Criminals planning to take advantage of the current lockdown to commit offences in rural areas are finding that their activities are more likely to come to the attention of countryside communities.
Three men were arrested near High Hurstwood in the Wealden district recently when police were alerted to a suspicious car in the area. The men were found crawling along a hedgerow and after running off from officers were arrested on suspicion of burglary and going equipped for burglary.
Detective Chief Inspector Alasdair Henry, Wealden district policing commander and Sussex Police's lead on business burglary, said: "This incident demonstrates that by working together, increasing vigilance and awareness, we can make a difference and we do act positively on any intelligence we receive. If you see anyone or anything suspicious in your area, please report it to us.
"Rural PCSOs are continuing their proactive work, liaising with farmers and countryside businesses, offering rural crime prevention advice and offering property marking, including delivering property marking tools along with instructions on how to use them.
"We have also increased our high-visibility patrols around rural beauty spots and areas popular with people taking their lockdown exercise as these can also be attractive to opportunistic thieves.
"Additionally, we are liaising with partners including the National Farmers' Union and the Country Land and Business Association in association with the Sussex Police and Crime Commissioner, Katy Bourne, to consult with farmers to ensure that they are being supported by police and to give them the opportunity to inform us of what is going on locally to them."
Recruitment continues and more rural officers will be taking up their roles over the next few months as part of the overall precept investment plan.
Sergeant Tom Carter, operational lead for rural and wildlife crime, has appealed to people visiting the countryside to respect the rural environment.
"As the weather improves, we are seeing an increase in the number of people out and about in rural areas and, probably as a result of current restrictions, many of these may not be so used to visiting the countryside.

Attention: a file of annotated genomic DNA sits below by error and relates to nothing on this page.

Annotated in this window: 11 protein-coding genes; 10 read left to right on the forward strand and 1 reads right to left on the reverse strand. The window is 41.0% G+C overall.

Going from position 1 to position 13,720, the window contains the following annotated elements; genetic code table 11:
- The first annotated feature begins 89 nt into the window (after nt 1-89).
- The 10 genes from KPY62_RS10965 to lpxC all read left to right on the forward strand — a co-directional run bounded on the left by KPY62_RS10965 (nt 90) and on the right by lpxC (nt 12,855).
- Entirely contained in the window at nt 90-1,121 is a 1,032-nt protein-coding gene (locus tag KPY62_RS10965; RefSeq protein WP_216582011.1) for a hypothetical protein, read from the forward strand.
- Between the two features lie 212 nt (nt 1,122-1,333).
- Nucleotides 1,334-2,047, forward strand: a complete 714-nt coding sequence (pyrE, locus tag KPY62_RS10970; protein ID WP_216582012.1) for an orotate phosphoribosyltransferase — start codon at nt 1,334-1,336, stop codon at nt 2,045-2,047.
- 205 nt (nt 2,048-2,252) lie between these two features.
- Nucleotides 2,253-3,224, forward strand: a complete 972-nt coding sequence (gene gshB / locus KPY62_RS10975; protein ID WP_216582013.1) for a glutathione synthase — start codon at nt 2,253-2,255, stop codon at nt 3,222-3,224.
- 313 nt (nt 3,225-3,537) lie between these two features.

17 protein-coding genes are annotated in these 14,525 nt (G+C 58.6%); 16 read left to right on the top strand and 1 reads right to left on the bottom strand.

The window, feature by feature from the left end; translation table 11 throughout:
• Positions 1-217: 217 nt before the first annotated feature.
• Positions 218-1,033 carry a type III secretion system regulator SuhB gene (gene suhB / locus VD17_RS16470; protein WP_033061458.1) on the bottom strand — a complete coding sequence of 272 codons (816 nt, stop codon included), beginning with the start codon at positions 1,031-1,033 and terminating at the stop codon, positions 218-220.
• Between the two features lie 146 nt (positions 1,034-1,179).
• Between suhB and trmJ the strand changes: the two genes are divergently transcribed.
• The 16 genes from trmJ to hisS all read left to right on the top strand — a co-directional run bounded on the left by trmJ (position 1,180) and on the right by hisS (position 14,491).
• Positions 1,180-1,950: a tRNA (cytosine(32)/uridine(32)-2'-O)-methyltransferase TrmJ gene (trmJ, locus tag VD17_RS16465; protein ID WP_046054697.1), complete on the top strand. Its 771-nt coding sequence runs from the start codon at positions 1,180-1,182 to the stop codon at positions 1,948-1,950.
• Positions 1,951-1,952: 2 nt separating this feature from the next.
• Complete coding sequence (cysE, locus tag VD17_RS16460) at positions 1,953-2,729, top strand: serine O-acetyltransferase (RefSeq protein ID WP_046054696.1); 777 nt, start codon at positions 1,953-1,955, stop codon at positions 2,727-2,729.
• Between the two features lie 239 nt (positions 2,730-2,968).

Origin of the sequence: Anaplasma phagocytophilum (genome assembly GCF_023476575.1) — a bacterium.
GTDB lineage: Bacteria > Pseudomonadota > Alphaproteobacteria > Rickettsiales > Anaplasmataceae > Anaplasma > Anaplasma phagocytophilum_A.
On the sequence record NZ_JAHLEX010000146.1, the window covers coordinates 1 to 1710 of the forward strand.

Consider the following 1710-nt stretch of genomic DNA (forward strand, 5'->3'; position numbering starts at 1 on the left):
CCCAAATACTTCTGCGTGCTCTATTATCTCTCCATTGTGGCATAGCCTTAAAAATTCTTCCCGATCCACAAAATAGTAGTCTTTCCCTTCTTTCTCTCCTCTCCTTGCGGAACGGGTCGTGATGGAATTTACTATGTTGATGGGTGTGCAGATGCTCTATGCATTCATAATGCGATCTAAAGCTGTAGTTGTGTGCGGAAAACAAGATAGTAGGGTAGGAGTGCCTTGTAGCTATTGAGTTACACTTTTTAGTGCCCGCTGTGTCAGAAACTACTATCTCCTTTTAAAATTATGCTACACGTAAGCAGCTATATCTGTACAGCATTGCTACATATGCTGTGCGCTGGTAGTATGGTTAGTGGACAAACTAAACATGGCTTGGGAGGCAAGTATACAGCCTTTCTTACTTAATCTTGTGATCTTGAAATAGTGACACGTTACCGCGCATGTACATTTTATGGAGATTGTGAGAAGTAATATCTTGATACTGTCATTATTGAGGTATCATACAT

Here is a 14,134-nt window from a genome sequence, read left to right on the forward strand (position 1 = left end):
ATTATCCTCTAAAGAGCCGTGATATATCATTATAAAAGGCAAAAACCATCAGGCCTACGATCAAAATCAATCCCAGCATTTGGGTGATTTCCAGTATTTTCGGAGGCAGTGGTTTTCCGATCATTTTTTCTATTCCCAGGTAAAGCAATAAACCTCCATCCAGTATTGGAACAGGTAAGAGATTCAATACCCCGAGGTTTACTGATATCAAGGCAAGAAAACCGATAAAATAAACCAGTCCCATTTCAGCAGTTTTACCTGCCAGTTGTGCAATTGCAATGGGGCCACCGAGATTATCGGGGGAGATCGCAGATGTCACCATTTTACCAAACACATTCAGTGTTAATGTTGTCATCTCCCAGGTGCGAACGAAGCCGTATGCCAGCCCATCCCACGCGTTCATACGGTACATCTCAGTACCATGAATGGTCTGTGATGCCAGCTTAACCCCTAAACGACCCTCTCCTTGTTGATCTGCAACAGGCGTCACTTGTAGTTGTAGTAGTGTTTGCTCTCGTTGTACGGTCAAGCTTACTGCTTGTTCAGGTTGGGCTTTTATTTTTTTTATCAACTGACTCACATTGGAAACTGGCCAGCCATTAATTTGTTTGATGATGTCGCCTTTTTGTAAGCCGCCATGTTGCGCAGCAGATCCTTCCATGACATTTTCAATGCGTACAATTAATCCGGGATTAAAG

"This has prompted an increase in the number of reports from farmers and landowners about people disregarding the Countryside Code, not observing footpaths, walking across crops, leaving gates open and in some cases, being abusive when challenged.
"Sheep worrying by dogs is an on-going problem and with thousands of new lambs in particular across the county, I would urge dog walkers to keep their animals on a lead and under control at all times while around livestock. Your normally docile pet can turn into a bloodthirsty killer in a moment and a farmer can legally shoot a dog that is chasing livestock.
"We are also aware that there are some anglers out there who are fishing, sometimes illegally, during the lockdown period. The Angling Trust is lobbying to have fishing included among the activities that may be permitted when Covid-19 restrictions start to be lifted, but for the time being it is not a reasonable excuse to be at the water's edge."
Sussex Police and Crime Commissioner Katy Bourne, who has been leading on a series of virtual consultations with the local farming community said: “Rural crime continues to be a priority for me and I want to ensure that our more remote communities have a voice in policing through the Covid crisis and beyond.
“Now that the countryside is relatively empty due to ‘lockdown’, making it more susceptible to criminality, local farmers have reported an increase in fly tipping, hare coursing and equipment theft.
“I’m pleased to see Sussex Police are encouraging vital intelligence sharing within this community and are still working hard to crackdown on these types of crimes.
“Plans for an expanded rural crime unit are well underway thanks to extra investment into the Force this year and I know that this will make a huge difference to our farming communities.”
To find out how you can protect yourself and your property, visit our crime prevention advice pages.
You can report any offences or suspicions online or call 101, but if it is an emergency or a crime is occurring there and then, dial 999 immediately.